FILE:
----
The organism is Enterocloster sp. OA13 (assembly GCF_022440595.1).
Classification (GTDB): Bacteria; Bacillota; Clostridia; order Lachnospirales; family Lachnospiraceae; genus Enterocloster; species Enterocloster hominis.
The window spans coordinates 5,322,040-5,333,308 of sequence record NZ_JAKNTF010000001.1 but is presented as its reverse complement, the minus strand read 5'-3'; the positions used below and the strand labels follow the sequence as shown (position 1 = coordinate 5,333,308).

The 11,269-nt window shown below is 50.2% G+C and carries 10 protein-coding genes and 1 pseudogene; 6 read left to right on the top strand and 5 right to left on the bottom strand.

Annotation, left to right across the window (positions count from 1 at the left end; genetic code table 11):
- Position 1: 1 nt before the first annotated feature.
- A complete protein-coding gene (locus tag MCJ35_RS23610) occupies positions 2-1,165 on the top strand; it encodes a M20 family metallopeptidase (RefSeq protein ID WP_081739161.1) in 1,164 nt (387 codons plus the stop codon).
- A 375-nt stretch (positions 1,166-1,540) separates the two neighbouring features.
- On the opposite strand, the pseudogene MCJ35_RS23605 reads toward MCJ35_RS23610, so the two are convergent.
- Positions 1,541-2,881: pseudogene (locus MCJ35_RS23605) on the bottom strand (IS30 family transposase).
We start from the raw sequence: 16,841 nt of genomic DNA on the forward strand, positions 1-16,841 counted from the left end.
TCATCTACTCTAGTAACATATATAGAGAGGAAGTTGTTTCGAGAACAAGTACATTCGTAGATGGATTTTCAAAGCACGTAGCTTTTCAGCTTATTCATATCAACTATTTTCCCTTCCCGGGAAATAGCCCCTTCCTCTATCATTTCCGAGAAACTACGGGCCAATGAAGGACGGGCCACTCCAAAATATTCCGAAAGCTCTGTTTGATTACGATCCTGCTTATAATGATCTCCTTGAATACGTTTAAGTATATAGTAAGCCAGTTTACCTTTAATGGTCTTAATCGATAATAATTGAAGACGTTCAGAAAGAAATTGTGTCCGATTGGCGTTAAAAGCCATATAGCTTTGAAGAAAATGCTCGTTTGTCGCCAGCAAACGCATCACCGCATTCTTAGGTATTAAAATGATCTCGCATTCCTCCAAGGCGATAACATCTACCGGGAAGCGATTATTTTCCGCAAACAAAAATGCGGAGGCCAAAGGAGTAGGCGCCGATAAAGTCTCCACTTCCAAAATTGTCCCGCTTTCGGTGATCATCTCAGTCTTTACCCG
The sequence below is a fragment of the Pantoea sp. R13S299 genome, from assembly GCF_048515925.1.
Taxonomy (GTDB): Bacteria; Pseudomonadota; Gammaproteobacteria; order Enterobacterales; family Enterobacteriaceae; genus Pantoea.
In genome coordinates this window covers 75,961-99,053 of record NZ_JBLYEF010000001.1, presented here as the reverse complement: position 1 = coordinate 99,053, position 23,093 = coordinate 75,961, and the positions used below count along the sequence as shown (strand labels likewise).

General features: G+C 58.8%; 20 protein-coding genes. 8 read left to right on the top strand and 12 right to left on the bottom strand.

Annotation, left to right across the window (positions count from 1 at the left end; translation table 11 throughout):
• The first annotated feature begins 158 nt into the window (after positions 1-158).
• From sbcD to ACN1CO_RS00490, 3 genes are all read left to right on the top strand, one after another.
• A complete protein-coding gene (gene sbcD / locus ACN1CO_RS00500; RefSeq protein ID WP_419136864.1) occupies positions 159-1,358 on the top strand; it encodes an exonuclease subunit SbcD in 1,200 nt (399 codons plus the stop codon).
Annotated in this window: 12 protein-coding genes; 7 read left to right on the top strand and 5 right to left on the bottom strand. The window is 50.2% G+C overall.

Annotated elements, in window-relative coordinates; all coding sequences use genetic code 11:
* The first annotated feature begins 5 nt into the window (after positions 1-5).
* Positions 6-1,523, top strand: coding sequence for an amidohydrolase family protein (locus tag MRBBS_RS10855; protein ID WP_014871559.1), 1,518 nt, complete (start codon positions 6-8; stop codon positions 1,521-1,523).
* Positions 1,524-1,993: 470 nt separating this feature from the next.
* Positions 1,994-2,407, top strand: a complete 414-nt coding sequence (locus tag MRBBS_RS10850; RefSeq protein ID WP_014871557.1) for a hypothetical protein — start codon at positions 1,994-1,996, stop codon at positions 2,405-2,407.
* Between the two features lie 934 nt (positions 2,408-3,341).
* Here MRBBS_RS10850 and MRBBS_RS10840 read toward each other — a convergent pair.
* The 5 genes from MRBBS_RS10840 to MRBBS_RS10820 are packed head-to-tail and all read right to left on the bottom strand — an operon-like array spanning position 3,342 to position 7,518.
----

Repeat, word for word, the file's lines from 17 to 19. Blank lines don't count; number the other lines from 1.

Annotation, left to right across the window (positions count from 1 at the left end; translation table 11 throughout):
• The first annotated feature begins 158 nt into the window (after positions 1-158).
• From sbcD to ACN1CO_RS00490, 3 genes are all read left to right on the top strand, one after another.